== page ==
×
× Digital News Videos Opinion Special Reports Lifestyle Weird News Health & Science Education Columns The Hague Trial Kenya @ 50 Comand Your Morning E-Paper Lifestyle & Entertainment Nairobian Entertainment Eve Woman Travelog TV Stations KTN Home KTN News BTV KTN Farmers TV Radio Stations Radio Maisha Spice FM Vybez Radio Enterprise VAS E-Learning Digger Classified The Standard Group Corporate Contact Us Rate Card Vacancies DCX O.M Portal Corporate Email RMS
×

Shift focus to national, not county budgets

By Suleiman Shahbal | August 11th 2020 at 12:00:00 GMT +0300

“Frankly my dear, I don’t give a damn” was the iconic parting shot in the movie classic ‘Gone with the wind’. These sentiments summarise what mwananchi feels about the current debate on the revenue sharing formula. While the political class has thrown itself into fits of rage, mwananchi is largely indifferent.

I’ve spent the last few days sounding out public opinion in Mombasa and the sentiments are clear. The ordinary mwananchi doesn’t care. After billions received at the county level, there is little to show in their lives.

All this hullabaloo is about a small amount; 15 per cent of the national budget. The focus should be on the 85 per cent that gets passed without too much discussion on how it is proportionately distributed. The centre still gets a disproportionately higher part of this without too much debate and scrutiny.

Consequently, Nairobi and its vicinity get more than other cities like Mombasa. Coastal politicians have been silent on this issue. Perhaps it's time to remind them that  their role is not only to legislate, but also to ensure that the allocation of development budget is proportionately allocated.

National political leaders have been largely supportive of a new reallocation that will favour the more populous areas. Clearly, they are pandering to the will of the majority and their home constituencies – as they should. That’s where most of their votes are. These same politicians will then come and preach to us that they care for the marginalised.

Lip service

This commitment of affirmative action is pure lip service. That’s where our politicians should come in and call in Kenya’s debt to its marginalised. Or has Kenya given us a bounced cheque as Martin Luther King said of America?

We should start strategising for post-2022. Currently marginalised counties should not continue to depend on the centre for support. They need to develop, create and enhance their own economies and move away from their current dependence. We need to see how we can attract investment and create competitive advantages.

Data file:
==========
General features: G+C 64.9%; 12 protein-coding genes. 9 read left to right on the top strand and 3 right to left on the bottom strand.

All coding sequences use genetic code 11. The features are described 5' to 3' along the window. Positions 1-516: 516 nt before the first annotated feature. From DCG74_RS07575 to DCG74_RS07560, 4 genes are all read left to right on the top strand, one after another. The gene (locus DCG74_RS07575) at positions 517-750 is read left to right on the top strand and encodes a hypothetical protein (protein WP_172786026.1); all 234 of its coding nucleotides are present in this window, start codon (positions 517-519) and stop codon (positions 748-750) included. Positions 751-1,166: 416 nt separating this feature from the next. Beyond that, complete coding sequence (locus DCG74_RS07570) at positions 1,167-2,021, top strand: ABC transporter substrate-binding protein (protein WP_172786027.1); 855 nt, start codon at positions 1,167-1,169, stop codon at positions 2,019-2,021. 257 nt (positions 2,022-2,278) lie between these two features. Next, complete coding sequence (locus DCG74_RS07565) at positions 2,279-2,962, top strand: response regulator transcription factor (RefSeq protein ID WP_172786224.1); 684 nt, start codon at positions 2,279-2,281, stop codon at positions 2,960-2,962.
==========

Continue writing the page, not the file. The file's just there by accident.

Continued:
Marginalised counties can legitimately argue for affirmative action for another five years but cannot continue singing this song 20 years after devolution. We need to elect capable leaders who can change our economies.

The national government needs to help stop the theft at the county level. Few governors have faced the law, even though we know that many of them have dubiously become overnight billionaires.

The Auditor General routinely gives reports pinpointing the loss of public funds but nothing happens. People have now become so numb that there is no reaction to such news. In the remaining two years, we will see even more abuses. It’s the new norm.

Busy fighting

Even our senators now recognise that the system has failed us. The Senate has been missing in action insofar as their role of oversight is concerned. While they are busy fighting for more funds for the counties, they are not watching over the funds once they get them. Second, our MCAs have neither the clout nor capacity to fire a governor or hold him/her accountable to the people.

Most of them were elected courtesy of the governor, so how can you realistically expect them to bite the hand that feeds them? Even when the MCAs have challenged the governors, the senators have always propped up the governors.

I doubt whether any governor loses sleep the night before he appears before the Senate. If billions have been wasted or stolen, then the Senate bears the moral responsibility. How do we change that?

The revenue allocation formula needs to be renegotiated. There is merit on both sides of the argument but let's focus on what really matters – the national allocation of resources and to ensure that it is properly spent with checks and balances.

Let our lawmakers go back to the drawing board. Let’s address the real issues and stop the side shows. Focus on the total budget allocation and specifically the allocation of the development budget.

Second, strengthen the checks and balances to stop theft and mismanagement or we will continue wasting even the limited funds we get. For my colleagues from the Coast, please ensure we get our share of the national cake.

You should be able to calculate that, whether you are in Jubilee, ODM, Shirikisho or Chama Cha Pwani.

 

Mr Shahbal is chairman of Gulf Group of Companies. [email protected]


Budget National Treasury Revenue Sharing Formula
Share this story

Read More

Feedback